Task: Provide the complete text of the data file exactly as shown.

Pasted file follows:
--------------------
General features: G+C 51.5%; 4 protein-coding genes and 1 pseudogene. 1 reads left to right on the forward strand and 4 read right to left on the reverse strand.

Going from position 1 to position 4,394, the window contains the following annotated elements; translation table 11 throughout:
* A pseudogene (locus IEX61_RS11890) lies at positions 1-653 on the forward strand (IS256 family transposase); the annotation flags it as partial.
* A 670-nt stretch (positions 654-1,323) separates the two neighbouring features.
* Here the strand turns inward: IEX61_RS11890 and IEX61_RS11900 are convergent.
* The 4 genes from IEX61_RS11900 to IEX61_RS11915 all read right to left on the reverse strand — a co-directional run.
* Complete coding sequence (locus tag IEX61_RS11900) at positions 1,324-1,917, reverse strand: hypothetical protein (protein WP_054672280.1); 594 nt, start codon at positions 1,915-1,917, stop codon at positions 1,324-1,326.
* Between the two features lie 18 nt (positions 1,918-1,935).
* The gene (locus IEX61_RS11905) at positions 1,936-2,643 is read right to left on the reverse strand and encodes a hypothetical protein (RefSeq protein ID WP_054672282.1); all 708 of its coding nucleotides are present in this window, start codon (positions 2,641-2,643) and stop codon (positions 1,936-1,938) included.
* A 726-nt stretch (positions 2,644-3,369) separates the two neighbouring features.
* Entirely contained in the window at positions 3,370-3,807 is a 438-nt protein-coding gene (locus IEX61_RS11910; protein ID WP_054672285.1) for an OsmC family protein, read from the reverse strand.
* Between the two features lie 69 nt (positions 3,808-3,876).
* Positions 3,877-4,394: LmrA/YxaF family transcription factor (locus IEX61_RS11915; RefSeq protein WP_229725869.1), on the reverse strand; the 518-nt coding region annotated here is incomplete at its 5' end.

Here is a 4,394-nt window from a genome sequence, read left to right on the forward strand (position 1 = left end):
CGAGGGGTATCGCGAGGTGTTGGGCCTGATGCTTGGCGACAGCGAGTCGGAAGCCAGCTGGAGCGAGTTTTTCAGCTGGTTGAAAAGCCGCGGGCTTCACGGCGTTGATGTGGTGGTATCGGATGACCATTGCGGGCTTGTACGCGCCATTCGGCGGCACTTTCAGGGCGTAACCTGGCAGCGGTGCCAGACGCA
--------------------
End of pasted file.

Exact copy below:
General features: G+C 51.5%; 4 protein-coding genes and 1 pseudogene. 1 reads left to right on the forward strand and 4 read right to left on the reverse strand.

Going from position 1 to position 4,394, the window contains the following annotated elements; translation table 11 throughout:
* A pseudogene (locus IEX61_RS11890) lies at positions 1-653 on the forward strand (IS256 family transposase); the annotation flags it as partial.
* A 670-nt stretch (positions 654-1,323) separates the two neighbouring features.
* Here the strand turns inward: IEX61_RS11890 and IEX61_RS11900 are convergent.
* The 4 genes from IEX61_RS11900 to IEX61_RS11915 all read right to left on the reverse strand — a co-directional run.
* Complete coding sequence (locus tag IEX61_RS11900) at positions 1,324-1,917, reverse strand: hypothetical protein (protein WP_054672280.1); 594 nt, start codon at positions 1,915-1,917, stop codon at positions 1,324-1,326.
* Between the two features lie 18 nt (positions 1,918-1,935).
* The gene (locus IEX61_RS11905) at positions 1,936-2,643 is read right to left on the reverse strand and encodes a hypothetical protein (RefSeq protein ID WP_054672282.1); all 708 of its coding nucleotides are present in this window, start codon (positions 2,641-2,643) and stop codon (positions 1,936-1,938) included.
* A 726-nt stretch (positions 2,644-3,369) separates the two neighbouring features.
* Entirely contained in the window at positions 3,370-3,807 is a 438-nt protein-coding gene (locus IEX61_RS11910; protein ID WP_054672285.1) for an OsmC family protein, read from the reverse strand.
* Between the two features lie 69 nt (positions 3,808-3,876).
* Positions 3,877-4,394: LmrA/YxaF family transcription factor (locus IEX61_RS11915; RefSeq protein WP_229725869.1), on the reverse strand; the 518-nt coding region annotated here is incomplete at its 5' end.

Here is a 4,394-nt window from a genome sequence, read left to right on the forward strand (position 1 = left end):
CGAGGGGTATCGCGAGGTGTTGGGCCTGATGCTTGGCGACAGCGAGTCGGAAGCCAGCTGGAGCGAGTTTTTCAGCTGGTTGAAAAGCCGCGGGCTTCACGGCGTTGATGTGGTGGTATCGGATGACCATTGCGGGCTTGTACGCGCCATTCGGCGGCACTTTCAGGGCGTAACCTGGCAGCGGTGCCAGACGCA